The flavor of fenugreek pairs nicely with many spices you often see used in Indian cuisine like ginger, cumin, cardamom, curry powder, and turmeric. It also works well with delicate herbs like cilantro, basil, and parsley. You'll find that fenugreek makes tomato dishes taste richer, while it pairs nicely with acidic ingredients to cut a dish's bitterness.

How to cook with fenugreek

Broadly speaking, fenugreek seeds and dried leaves are used as spices. Meanwhile, the raw leaves are used more like a vegetable. The seeds need to be prepared before joining a dish because they are hard and have saponins that make them bitter. Some cooks soak the seeds overnight or reach for a pressure cooker or pot of boiling water. Others sprout them or dry fry the seeds for a few minutes. Any of these methods should help to soften the seeds and remove some of the bitterness. 

Because it has a strong and distinctive flavor, you'll also often find the seeds in rubs and marinades as well as Indian curries and chutneys. They're also useful in sauces, stews, and soups because of their thickening properties. The seeds are also a common component of the Indian spice mixture garam masala, a seasoned clarified butter from Ethiopia called niter kibbeh, and an Ethiopian spice mix called berbere.

Meanwhile, you can cook with both raw and dried fenugreek leaves. The raw leaves are common in aloo methi (potato and fenugreek curry), methi dal (fenugreek lentil stew), green salads, an Indian flatbread called methi thepla, and methi chutney. Dried, the leaves work more like an herb you can add at the last minute to curries, soups, sauces, and other dishes.

Where to buy fenugreek

Finding fenugreek can be challenging since it's not as common as other spices and herbs in a typical American grocery store. While you may be able to find fenugreek in your local grocery if you're lucky, you are more likely to find it in smaller stores, especially ones that sell bulk spices like health food stores, dedicated spice vendors, international markets, or Indian markets. If you're at an Indian market, you may find it listed as "methi" instead of "fenugreek." If you can't find it locally, there are also plenty of places you can buy it online.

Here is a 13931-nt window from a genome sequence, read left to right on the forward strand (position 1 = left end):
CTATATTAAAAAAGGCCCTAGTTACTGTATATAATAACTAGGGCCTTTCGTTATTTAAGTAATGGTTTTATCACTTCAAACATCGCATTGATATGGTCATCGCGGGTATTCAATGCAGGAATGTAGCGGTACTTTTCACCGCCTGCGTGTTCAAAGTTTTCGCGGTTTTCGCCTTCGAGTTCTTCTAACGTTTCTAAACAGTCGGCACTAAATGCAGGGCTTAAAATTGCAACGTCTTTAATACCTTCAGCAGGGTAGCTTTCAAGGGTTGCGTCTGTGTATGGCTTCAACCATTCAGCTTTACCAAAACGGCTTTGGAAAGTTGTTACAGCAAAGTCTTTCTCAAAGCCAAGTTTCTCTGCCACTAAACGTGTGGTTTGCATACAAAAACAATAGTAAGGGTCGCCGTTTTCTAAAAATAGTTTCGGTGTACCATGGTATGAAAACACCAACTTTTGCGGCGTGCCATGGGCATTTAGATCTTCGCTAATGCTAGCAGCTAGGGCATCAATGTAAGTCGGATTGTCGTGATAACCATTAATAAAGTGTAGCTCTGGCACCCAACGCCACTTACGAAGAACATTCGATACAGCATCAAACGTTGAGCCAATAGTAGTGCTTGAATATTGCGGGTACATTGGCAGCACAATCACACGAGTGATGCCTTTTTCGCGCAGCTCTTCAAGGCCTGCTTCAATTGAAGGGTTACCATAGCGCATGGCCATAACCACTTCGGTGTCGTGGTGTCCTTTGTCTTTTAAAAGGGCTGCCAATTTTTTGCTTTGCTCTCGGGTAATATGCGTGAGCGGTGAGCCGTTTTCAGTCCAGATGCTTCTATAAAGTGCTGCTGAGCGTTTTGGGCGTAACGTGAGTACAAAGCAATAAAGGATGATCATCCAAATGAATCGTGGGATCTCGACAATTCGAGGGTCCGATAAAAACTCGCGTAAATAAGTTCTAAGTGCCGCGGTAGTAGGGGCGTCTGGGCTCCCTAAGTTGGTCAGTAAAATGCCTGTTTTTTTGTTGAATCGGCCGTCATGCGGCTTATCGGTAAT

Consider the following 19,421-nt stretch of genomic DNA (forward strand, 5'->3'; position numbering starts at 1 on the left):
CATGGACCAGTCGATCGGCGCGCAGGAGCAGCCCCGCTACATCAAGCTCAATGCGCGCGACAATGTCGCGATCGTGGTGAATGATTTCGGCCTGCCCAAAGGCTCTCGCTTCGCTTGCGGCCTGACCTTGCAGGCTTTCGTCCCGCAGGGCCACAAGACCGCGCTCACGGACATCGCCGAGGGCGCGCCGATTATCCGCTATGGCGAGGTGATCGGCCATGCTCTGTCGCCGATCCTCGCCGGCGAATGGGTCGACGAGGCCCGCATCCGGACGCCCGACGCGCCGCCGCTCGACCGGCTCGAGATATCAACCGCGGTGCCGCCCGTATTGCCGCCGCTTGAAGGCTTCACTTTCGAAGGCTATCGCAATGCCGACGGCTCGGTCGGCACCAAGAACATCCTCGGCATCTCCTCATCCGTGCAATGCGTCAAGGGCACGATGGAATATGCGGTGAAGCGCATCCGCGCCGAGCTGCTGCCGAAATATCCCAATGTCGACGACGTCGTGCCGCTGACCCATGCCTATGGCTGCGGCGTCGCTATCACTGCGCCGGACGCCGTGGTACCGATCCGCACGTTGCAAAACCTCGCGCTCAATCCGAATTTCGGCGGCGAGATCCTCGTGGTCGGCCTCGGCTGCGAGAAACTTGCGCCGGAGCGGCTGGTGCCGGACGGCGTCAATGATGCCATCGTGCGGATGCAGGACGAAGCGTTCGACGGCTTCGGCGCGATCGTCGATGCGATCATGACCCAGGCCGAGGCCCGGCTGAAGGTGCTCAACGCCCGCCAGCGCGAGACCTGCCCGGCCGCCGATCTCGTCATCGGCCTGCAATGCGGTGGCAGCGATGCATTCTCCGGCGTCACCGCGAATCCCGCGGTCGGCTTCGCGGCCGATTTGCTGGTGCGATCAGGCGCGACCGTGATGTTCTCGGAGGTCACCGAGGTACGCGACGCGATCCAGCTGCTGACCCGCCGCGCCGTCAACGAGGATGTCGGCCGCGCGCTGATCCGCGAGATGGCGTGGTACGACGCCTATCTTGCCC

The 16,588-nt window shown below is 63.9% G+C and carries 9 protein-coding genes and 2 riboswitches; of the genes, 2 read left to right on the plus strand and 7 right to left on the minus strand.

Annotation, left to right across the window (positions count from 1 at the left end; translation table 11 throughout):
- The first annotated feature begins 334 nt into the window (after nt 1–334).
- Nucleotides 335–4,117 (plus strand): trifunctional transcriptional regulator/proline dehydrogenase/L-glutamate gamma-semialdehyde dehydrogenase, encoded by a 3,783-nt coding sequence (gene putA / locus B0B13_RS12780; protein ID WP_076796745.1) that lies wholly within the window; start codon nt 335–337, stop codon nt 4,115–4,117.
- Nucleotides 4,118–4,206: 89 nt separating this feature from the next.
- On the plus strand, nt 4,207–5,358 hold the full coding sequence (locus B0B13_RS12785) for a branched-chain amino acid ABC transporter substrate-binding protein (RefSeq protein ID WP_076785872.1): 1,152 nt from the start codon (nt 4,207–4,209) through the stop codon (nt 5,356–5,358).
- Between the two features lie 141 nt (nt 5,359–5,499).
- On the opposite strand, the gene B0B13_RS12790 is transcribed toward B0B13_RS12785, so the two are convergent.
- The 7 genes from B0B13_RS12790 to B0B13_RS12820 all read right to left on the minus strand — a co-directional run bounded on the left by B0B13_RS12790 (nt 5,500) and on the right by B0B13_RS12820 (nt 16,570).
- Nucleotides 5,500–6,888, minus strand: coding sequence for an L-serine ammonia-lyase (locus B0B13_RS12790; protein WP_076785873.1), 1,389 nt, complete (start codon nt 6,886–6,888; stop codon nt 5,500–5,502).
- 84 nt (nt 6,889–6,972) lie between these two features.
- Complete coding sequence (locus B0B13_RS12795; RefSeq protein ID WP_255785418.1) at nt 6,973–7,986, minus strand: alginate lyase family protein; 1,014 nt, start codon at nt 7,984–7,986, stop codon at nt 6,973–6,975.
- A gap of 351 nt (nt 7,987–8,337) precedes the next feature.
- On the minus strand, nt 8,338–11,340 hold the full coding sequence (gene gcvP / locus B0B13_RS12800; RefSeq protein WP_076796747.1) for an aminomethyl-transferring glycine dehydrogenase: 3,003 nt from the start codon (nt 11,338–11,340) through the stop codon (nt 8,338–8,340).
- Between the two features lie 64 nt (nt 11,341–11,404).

If you're at a store looking for seeds or dried fenugreek, naturally look in the spice section of the store. If you're seeking out the leaves, you're unlikely to find them in the produce aisle, given their sort shelf life, which is mere days after they have been harvested.

The potential health benefits of fenugreek

Modern research has indicated that consuming fenugreek may have a lot of positive effects. It's one of the world's oldest traditional medicines. mentioned in the ancient Egyptian Ebers Papyrus back in around 1,500 B.C. It has been used in traditional medicine for many purposes, including aiding digestion, increasing milk supply for breastfeeding, and helping control diabetes in multiple cultures and countries.

A study published in the Journal of Alternative and Complementary Medicine indicates that fenugreek tea may help increase breastmilk production. Another published in Phytotherapy Research suggests that it may be effective for increasing muscle strength, while one in the Galen Medical Journal notes that it could help diabetics control their blood glucose levels. 

Still another study in Phytotherapy Research suggests fenugreek can help people feel full longer to help with weight control. Another published piece in Phytotherapy Research shows it could help with heartburn. Plus, a study in the Journal of Ethnopharmacology shows promise for having a positive effect on cholesterol. So, there are many good reasons to ask your doctor if you should add it to your diet. However, a 2010 study in the Journal of Proteomics says you may want to be wary of consuming fenugreek if you have a peanut allergy, since it is a legume.

Varieties of fenugreek

Fenugreek has a lot of variety. That's because the Trigonella genus contains 260 unique species, though there are three types of fenugreek in particular that are most popular among growers: regular fenugreek (Trigonella foenum-graceum), jagged fenugreek (Trigonella laciniata), and Egyptian fenugreek (Trigonella hamosa). That's not all, however, as Georgian cuisine often uses blue fenugreek (Trigonella caerulea), which is milder than the regular variety. Blue fenugreek is also common in some Swiss rye bread and a type of Swiss cheese known as schabziger.

There are even sub-varieties within the same species. Fenugreek farmers grow certain plants based on a variety of factors, including how quickly they grow, disease and pest tolerance, yield, how well they tolerate artificial irrigation, where they can grow, and their oil content. For example, the Pant Ragini variety of fenugreek contains up to 2.5% essential oil, making it useful for medicinal purposes. The plants tend to look different, as do the seeds, which can be a range of colors, including yellow, golden, or brownish-orange.